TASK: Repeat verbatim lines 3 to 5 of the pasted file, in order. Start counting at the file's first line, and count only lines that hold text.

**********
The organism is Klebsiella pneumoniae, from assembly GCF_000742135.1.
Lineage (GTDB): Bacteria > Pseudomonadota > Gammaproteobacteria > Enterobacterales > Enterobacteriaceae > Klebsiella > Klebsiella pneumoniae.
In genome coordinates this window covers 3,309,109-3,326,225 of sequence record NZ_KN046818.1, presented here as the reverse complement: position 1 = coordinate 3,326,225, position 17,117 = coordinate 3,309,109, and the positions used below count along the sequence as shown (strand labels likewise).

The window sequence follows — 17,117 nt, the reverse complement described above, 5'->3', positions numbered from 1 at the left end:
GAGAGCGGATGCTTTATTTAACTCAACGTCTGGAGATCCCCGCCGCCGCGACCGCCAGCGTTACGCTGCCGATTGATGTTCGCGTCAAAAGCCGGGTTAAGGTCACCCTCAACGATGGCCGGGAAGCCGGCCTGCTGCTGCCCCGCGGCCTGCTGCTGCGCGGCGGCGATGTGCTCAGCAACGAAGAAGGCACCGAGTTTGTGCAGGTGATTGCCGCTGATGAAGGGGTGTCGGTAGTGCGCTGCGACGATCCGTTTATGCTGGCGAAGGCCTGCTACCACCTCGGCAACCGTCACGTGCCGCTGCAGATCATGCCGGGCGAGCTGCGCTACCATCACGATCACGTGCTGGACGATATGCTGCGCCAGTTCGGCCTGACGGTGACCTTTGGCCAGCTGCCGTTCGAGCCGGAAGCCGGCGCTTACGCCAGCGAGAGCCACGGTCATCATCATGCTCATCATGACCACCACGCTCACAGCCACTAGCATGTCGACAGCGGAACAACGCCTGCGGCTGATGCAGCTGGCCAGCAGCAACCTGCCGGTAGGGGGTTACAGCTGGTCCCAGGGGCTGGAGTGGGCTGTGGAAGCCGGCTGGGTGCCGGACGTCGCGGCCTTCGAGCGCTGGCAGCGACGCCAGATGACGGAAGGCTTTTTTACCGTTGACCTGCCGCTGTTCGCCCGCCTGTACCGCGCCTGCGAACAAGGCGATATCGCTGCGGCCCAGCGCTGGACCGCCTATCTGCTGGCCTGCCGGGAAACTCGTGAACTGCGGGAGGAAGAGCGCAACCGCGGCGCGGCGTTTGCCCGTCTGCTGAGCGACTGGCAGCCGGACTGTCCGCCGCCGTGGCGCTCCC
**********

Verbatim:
In genome coordinates this window covers 3,309,109-3,326,225 of sequence record NZ_KN046818.1, presented here as the reverse complement: position 1 = coordinate 3,326,225, position 17,117 = coordinate 3,309,109, and the positions used below count along the sequence as shown (strand labels likewise).

The window sequence follows — 17,117 nt, the reverse complement described above, 5'->3', positions numbered from 1 at the left end:
GAGAGCGGATGCTTTATTTAACTCAACGTCTGGAGATCCCCGCCGCCGCGACCGCCAGCGTTACGCTGCCGATTGATGTTCGCGTCAAAAGCCGGGTTAAGGTCACCCTCAACGATGGCCGGGAAGCCGGCCTGCTGCTGCCCCGCGGCCTGCTGCTGCGCGGCGGCGATGTGCTCAGCAACGAAGAAGGCACCGAGTTTGTGCAGGTGATTGCCGCTGATGAAGGGGTGTCGGTAGTGCGCTGCGACGATCCGTTTATGCTGGCGAAGGCCTGCTACCACCTCGGCAACCGTCACGTGCCGCTGCAGATCATGCCGGGCGAGCTGCGCTACCATCACGATCACGTGCTGGACGATATGCTGCGCCAGTTCGGCCTGACGGTGACCTTTGGCCAGCTGCCGTTCGAGCCGGAAGCCGGCGCTTACGCCAGCGAGAGCCACGGTCATCATCATGCTCATCATGACCACCACGCTCACAGCCACTAGCATGTCGACAGCGGAACAACGCCTGCGGCTGATGCAGCTGGCCAGCAGCAACCTGCCGGTAGGGGGTTACAGCTGGTCCCAGGGGCTGGAGTGGGCTGTGGAAGCCGGCTGGGTGCCGGACGTCGCGGCCTTCGAGCGCTGGCAGCGACGCCAGATGACGGAAGGCTTTTTTACCGTTGACCTGCCGCTGTTCGCCCGCCTGTACCGCGCCTGCGAACAAGGCGATATCGCTGCGGCCCAGCGCTGGACCGCCTATCTGCTGGCCTGCCGGGAAACTCGTGAACTGCGGGAGGAAGAGCGCAACCGCGGCGCGGCGTTTGCCCGTCTGCTGAGCGACTGGCAGCCGGACTGTCCGCCGCCGTGGCGCTCCC